May 15, 2020
Since March, we have shifted our onsite internal ISO audits to a virtual platform. We’ve successfully performed several of them and will continue to do so for the foreseeable future. The feedback from our clients and our internal auditor team has been very positive. We’d like to share some of our insights.
- Before the audit, perform a technology check between the audit team and client audit POC. Share screens, transfer presenters, etc.
- Use client’s technology so meetings with internal staff being audited can be scheduled.
- Be sure client adds audit team to invites.
- Recommend one continuous meeting for each day.
- Client can invite others to the meeting at scheduled times.
- When a client creates a separate invite for each meeting, you must leave one meeting and join another. While it can be done, it frequently becomes a timing issue.
- Audit durations are not easier when conducted virtually.
- We’ve had virtual audits from 1 – 4 days in duration. It is not easier to be virtual than onsite.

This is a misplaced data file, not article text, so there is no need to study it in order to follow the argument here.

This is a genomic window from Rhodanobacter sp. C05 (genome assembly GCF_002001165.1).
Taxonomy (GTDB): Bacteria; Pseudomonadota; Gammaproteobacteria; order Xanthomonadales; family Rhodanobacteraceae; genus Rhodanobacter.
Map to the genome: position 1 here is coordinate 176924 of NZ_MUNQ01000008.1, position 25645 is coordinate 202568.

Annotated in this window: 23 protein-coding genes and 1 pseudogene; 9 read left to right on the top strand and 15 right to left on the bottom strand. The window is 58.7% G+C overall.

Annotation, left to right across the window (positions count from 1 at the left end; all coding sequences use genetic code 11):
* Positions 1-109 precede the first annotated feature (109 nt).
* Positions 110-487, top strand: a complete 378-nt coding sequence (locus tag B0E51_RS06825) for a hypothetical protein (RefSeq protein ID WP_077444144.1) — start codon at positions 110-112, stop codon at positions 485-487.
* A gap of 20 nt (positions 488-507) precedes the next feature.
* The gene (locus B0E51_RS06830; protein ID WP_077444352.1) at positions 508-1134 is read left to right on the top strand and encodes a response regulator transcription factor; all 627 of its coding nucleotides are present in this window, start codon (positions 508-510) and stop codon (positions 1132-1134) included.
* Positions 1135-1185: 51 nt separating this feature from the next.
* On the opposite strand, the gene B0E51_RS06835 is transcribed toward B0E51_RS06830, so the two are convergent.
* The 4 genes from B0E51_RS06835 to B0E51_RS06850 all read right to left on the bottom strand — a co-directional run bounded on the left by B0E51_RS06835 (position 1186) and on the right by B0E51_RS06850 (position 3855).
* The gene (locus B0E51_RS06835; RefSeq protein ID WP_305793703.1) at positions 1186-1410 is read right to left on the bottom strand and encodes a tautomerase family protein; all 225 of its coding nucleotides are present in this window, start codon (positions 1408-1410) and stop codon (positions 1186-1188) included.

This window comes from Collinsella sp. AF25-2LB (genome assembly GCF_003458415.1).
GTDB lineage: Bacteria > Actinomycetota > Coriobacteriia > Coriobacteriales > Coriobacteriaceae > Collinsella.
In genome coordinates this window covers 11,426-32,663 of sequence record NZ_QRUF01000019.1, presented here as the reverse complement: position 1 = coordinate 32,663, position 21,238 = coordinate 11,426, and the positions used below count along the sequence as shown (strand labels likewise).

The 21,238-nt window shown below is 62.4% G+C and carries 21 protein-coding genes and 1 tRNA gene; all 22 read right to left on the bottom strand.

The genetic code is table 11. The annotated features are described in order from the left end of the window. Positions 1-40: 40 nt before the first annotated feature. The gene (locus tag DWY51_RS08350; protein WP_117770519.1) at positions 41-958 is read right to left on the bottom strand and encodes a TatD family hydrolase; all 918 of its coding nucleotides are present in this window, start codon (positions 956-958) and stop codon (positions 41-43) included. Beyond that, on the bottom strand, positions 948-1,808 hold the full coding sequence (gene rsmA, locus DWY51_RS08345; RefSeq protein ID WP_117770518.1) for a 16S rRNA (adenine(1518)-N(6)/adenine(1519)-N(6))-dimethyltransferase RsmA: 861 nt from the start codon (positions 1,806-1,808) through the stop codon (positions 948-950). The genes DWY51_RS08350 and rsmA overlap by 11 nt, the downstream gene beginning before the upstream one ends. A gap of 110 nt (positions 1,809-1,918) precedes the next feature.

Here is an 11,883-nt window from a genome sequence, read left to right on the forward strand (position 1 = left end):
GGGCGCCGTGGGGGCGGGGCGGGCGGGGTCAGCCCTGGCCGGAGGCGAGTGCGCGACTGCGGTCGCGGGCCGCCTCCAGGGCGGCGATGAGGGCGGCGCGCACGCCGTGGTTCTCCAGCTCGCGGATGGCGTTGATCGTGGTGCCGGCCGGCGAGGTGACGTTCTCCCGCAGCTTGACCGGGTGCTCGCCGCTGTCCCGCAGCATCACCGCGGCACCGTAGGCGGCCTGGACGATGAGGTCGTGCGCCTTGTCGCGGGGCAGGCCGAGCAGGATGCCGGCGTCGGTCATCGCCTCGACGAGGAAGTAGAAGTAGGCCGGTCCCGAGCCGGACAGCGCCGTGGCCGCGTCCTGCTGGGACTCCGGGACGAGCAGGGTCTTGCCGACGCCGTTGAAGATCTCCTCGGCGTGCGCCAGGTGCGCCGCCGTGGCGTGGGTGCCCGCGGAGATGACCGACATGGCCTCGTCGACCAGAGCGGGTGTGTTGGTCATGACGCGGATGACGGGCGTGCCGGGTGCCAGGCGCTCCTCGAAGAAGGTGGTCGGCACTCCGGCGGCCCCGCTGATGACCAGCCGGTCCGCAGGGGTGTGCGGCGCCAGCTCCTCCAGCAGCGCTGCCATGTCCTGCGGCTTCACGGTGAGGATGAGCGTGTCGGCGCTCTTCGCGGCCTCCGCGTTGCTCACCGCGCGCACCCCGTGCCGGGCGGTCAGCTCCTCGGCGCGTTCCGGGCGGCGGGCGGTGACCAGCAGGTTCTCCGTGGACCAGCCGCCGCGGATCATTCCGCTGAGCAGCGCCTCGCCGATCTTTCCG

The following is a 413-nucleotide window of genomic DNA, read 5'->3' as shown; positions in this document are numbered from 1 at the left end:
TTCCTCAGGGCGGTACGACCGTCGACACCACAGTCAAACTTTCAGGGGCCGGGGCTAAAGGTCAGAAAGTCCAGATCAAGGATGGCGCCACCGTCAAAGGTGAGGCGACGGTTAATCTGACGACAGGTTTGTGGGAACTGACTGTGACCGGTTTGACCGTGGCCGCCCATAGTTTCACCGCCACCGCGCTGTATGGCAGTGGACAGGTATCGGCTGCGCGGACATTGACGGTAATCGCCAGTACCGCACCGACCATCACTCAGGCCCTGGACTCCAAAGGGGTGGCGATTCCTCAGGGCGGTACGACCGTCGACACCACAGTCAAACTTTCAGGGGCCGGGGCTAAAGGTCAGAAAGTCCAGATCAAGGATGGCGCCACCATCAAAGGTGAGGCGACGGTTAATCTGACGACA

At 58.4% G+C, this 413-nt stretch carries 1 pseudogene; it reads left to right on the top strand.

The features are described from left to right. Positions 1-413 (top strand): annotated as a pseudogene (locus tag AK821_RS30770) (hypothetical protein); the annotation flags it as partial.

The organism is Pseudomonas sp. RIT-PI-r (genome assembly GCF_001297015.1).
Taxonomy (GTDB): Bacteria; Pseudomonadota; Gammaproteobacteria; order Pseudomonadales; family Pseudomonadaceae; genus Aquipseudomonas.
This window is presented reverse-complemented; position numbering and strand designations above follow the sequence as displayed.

- Make the duration longer. A 1-day audit can be two half days. Break up with a day between for two or more days.
- We found sitting in a stationary position for eight hours to be too long. Ample time is necessary for breaks and lunch (“chill time”).
- When a visual audit is not possible, be sure to audit the supporting requirements.
- For physical security audits, review camera feeds or access log files.
- Ensure the audit report appropriately states the requirements unable to be audited.
- Due to varying bandwidths, we recommend using the video camera only at specific times – not throughout the meeting. This is a significant drag on technology stability.
- Ensure your mute button is activated. Various conferencing programs seem to react differently to external headsets, speakers, microphones, etc. Therefore, if you are muted on your device, you may not be muted on the actual conference. In our experience, WebEx is one of the larger programs not accepting the external device mute functions.